Starting with the Wrangler 4xe, Jeep will bring at least one electrified vehicle annually in South Korea from this year onward, the brand’s chief executive officer said, expressing determination to meet their goal for a carbon-free future.
Holding a media roundtable Wednesday, Christian Meunier touted the auto company’s record sales in four countries -- South Korea, Japan, Australia and India -- and said it plans to introduce more electrified vehicles into the markets. The press event was embargoed till Friday.
The four countries are where the brand has established direct sales operations in the Asia-Pacific region.
“We have plans to bring more EVs -- plug-in hybrid EVs and battery EVs -- in the Korean market, at least one model by every year, starting with Wrangler 4xe this year,” Meunier said. The Wrangler 4xe is the battery electric vehicle variant of their iconic model.
For the first half of this year, Jeep Korea has seen record-high sales of almost 6,000 units, more than a 41 percent increase on-year, the company said. This figure is up 24 percent when compared to the sales of the first half of 2019. The iconic Wrangler captured 28 percent of the sales in the first half of this year, and Renegade owns 24 percent of the share so far, the company added.
Going over the milestones of the brand’s achievements, the executive explained how Jeep has expanded its manufacturing facilities, from four plants in the United States to 10 in six countries over the past decades, and reiterated the company’s commitment for electrification.
“4xe is the new 4x4, that’s what we call internally and that’s what we believe it is,” Meunier said.
“For 80 years, the Jeep brand has been built on strong values and have never departed from there -- freedom, adventure, authenticity and passion. Electrification really celebrate and amplify the four values.”
According to Jeep, it aims to introduce the electrified models under the name “4xe” in all of their SUV segments by 2025 globally and, while the portions may vary by country, the automotive brand aims to achieve 70 percent of global sales from electric vehicles.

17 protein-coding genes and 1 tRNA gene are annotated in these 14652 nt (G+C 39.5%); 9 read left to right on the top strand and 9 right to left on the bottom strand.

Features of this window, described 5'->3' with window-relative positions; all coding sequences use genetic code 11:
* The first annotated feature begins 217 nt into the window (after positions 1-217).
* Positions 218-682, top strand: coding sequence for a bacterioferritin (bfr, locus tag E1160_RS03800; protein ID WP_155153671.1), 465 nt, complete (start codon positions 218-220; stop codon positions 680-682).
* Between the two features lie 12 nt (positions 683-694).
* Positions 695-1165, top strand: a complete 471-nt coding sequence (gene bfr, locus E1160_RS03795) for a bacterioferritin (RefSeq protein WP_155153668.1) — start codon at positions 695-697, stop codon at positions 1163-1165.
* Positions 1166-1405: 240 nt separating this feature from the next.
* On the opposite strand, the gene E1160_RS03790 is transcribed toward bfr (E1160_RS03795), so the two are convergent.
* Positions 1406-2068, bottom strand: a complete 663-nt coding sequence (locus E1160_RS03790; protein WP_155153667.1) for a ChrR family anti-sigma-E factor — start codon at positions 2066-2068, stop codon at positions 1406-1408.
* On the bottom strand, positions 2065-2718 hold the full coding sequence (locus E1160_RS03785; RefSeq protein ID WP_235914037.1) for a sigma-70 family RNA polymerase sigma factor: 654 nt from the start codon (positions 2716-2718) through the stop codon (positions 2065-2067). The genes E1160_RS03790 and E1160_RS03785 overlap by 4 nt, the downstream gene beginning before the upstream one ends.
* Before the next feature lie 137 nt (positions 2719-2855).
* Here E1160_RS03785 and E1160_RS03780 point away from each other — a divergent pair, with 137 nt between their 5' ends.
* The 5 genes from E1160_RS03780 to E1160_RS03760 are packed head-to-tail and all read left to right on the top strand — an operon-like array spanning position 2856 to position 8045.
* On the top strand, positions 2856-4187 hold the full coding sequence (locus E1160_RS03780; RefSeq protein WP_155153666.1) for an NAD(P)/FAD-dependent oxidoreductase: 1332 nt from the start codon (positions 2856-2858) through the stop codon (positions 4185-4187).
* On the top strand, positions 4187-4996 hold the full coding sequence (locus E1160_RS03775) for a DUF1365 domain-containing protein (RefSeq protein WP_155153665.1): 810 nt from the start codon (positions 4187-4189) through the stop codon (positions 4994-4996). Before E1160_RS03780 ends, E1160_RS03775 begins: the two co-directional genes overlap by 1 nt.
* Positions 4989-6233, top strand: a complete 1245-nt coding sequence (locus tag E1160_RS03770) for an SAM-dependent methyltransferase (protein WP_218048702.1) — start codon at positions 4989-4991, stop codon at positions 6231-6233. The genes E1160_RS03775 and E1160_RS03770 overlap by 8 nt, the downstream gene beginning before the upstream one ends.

Jeep also hinted at possible design changes for its electric vehicles, as electrification opens up room for a whole new way of building a car, Jeep’s Exterior Design Director Mark Allen said.
“What electrification allows us in a designer’s perspective is that we are now able to move big architectural pieces around that was not an option in our previous products,” Allen said.
“For example, we can put front storage, move wheels for better positioning, and so forth, offers different design solutions which is very exciting. Through this, I think we can make much more efficient package for the vehicle.”
Jake Aumann, managing director for the Korean branch of the Jeep brand, said the 80th anniversary event held in Seoul in March was a success, and was an opportunity for the brand and customers to bond.
“It certainly was the first of its kind to have an off-road event in downtown Seoul to celebrate the 80th anniversary with Jeep owners, customers and fans. It was really something that was brought to us by our fans and owners,” said Aumann, who also took part in the media roundtable.
“It was certainly a reminder that seeing a Jeep is much more different than experiencing a Jeep. As long as COVID-19 allows us, more events like that is coming soon.”
By Jo He-rim (email@example.com